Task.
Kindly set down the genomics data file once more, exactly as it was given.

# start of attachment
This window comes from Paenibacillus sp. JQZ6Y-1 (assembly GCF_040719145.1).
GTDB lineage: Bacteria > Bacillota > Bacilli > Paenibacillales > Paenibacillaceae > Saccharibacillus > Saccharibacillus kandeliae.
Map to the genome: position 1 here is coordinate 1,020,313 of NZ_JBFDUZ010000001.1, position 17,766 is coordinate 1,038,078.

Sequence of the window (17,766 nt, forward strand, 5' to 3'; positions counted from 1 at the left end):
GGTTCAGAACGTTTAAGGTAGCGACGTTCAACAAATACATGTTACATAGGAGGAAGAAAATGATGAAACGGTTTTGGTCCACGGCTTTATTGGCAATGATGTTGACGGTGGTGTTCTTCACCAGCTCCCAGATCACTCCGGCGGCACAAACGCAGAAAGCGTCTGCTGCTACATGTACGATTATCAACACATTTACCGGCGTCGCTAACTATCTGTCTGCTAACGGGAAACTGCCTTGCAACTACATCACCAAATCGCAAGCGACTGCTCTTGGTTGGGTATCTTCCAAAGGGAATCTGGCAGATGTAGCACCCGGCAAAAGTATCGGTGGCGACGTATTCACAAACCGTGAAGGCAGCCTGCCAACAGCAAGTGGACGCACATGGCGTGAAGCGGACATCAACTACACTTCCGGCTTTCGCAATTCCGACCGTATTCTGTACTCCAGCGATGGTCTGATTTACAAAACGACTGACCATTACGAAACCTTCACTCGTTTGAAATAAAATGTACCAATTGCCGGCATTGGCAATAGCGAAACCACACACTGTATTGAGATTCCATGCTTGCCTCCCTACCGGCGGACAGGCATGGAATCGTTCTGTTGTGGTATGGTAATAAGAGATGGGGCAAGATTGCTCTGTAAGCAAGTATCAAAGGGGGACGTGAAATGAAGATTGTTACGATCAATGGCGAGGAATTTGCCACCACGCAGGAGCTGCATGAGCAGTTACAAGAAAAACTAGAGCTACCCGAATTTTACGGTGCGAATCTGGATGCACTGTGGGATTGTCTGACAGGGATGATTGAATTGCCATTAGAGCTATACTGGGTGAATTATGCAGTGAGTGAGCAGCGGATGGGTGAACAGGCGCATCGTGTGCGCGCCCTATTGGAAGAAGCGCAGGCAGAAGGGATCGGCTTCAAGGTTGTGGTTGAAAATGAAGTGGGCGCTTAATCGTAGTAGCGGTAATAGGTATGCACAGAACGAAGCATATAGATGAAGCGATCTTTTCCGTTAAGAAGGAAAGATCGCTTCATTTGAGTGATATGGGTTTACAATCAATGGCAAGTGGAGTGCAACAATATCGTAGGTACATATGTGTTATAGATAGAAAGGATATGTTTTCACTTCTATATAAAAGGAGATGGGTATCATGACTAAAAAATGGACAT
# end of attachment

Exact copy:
This window comes from Paenibacillus sp. JQZ6Y-1 (assembly GCF_040719145.1).
GTDB lineage: Bacteria > Bacillota > Bacilli > Paenibacillales > Paenibacillaceae > Saccharibacillus > Saccharibacillus kandeliae.
Map to the genome: position 1 here is coordinate 1,020,313 of NZ_JBFDUZ010000001.1, position 17,766 is coordinate 1,038,078.

Sequence of the window (17,766 nt, forward strand, 5' to 3'; positions counted from 1 at the left end):
GGTTCAGAACGTTTAAGGTAGCGACGTTCAACAAATACATGTTACATAGGAGGAAGAAAATGATGAAACGGTTTTGGTCCACGGCTTTATTGGCAATGATGTTGACGGTGGTGTTCTTCACCAGCTCCCAGATCACTCCGGCGGCACAAACGCAGAAAGCGTCTGCTGCTACATGTACGATTATCAACACATTTACCGGCGTCGCTAACTATCTGTCTGCTAACGGGAAACTGCCTTGCAACTACATCACCAAATCGCAAGCGACTGCTCTTGGTTGGGTATCTTCCAAAGGGAATCTGGCAGATGTAGCACCCGGCAAAAGTATCGGTGGCGACGTATTCACAAACCGTGAAGGCAGCCTGCCAACAGCAAGTGGACGCACATGGCGTGAAGCGGACATCAACTACACTTCCGGCTTTCGCAATTCCGACCGTATTCTGTACTCCAGCGATGGTCTGATTTACAAAACGACTGACCATTACGAAACCTTCACTCGTTTGAAATAAAATGTACCAATTGCCGGCATTGGCAATAGCGAAACCACACACTGTATTGAGATTCCATGCTTGCCTCCCTACCGGCGGACAGGCATGGAATCGTTCTGTTGTGGTATGGTAATAAGAGATGGGGCAAGATTGCTCTGTAAGCAAGTATCAAAGGGGGACGTGAAATGAAGATTGTTACGATCAATGGCGAGGAATTTGCCACCACGCAGGAGCTGCATGAGCAGTTACAAGAAAAACTAGAGCTACCCGAATTTTACGGTGCGAATCTGGATGCACTGTGGGATTGTCTGACAGGGATGATTGAATTGCCATTAGAGCTATACTGGGTGAATTATGCAGTGAGTGAGCAGCGGATGGGTGAACAGGCGCATCGTGTGCGCGCCCTATTGGAAGAAGCGCAGGCAGAAGGGATCGGCTTCAAGGTTGTGGTTGAAAATGAAGTGGGCGCTTAATCGTAGTAGCGGTAATAGGTATGCACAGAACGAAGCATATAGATGAAGCGATCTTTTCCGTTAAGAAGGAAAGATCGCTTCATTTGAGTGATATGGGTTTACAATCAATGGCAAGTGGAGTGCAACAATATCGTAGGTACATATGTGTTATAGATAGAAAGGATATGTTTTCACTTCTATATAAAAGGAGATGGGTATCATGACTAAAAAATGGACAT